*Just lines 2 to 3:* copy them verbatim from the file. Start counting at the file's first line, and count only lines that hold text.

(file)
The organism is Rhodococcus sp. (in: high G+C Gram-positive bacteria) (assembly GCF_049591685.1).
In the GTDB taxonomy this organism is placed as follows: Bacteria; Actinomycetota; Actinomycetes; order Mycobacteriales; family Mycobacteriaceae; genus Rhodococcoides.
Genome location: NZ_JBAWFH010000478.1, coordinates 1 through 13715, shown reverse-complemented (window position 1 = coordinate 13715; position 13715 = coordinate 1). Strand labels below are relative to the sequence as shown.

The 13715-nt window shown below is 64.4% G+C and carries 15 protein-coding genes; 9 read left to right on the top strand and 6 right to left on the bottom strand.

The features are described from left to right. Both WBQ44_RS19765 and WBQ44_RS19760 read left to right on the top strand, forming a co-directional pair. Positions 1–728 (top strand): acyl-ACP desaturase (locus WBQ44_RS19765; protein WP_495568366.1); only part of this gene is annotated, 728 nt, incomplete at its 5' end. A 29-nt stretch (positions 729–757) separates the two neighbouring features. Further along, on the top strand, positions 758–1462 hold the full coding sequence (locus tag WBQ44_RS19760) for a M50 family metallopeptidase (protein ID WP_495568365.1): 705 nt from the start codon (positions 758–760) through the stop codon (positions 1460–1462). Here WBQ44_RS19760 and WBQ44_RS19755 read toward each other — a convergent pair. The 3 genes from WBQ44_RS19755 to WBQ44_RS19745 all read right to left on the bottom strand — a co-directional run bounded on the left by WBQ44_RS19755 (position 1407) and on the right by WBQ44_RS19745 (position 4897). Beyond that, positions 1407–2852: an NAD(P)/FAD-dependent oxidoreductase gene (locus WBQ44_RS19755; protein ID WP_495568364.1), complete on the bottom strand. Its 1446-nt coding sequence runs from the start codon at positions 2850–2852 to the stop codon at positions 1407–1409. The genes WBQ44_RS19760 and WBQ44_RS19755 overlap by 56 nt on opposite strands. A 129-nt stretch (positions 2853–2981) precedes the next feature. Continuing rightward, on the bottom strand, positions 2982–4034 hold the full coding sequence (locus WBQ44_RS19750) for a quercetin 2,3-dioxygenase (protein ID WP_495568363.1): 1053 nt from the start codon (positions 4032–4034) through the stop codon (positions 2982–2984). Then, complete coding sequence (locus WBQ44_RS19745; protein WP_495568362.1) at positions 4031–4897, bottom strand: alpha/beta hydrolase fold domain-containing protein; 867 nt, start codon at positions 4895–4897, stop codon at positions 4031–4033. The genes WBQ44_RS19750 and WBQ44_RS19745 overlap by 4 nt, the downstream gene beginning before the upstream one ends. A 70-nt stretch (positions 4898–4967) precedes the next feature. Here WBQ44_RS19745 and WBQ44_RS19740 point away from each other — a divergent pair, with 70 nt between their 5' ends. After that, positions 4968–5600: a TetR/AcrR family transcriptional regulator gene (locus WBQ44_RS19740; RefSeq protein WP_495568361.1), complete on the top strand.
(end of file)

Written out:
In the GTDB taxonomy this organism is placed as follows: Bacteria; Actinomycetota; Actinomycetes; order Mycobacteriales; family Mycobacteriaceae; genus Rhodococcoides.
Genome location: NZ_JBAWFH010000478.1, coordinates 1 through 13715, shown reverse-complemented (window position 1 = coordinate 13715; position 13715 = coordinate 1). Strand labels below are relative to the sequence as shown.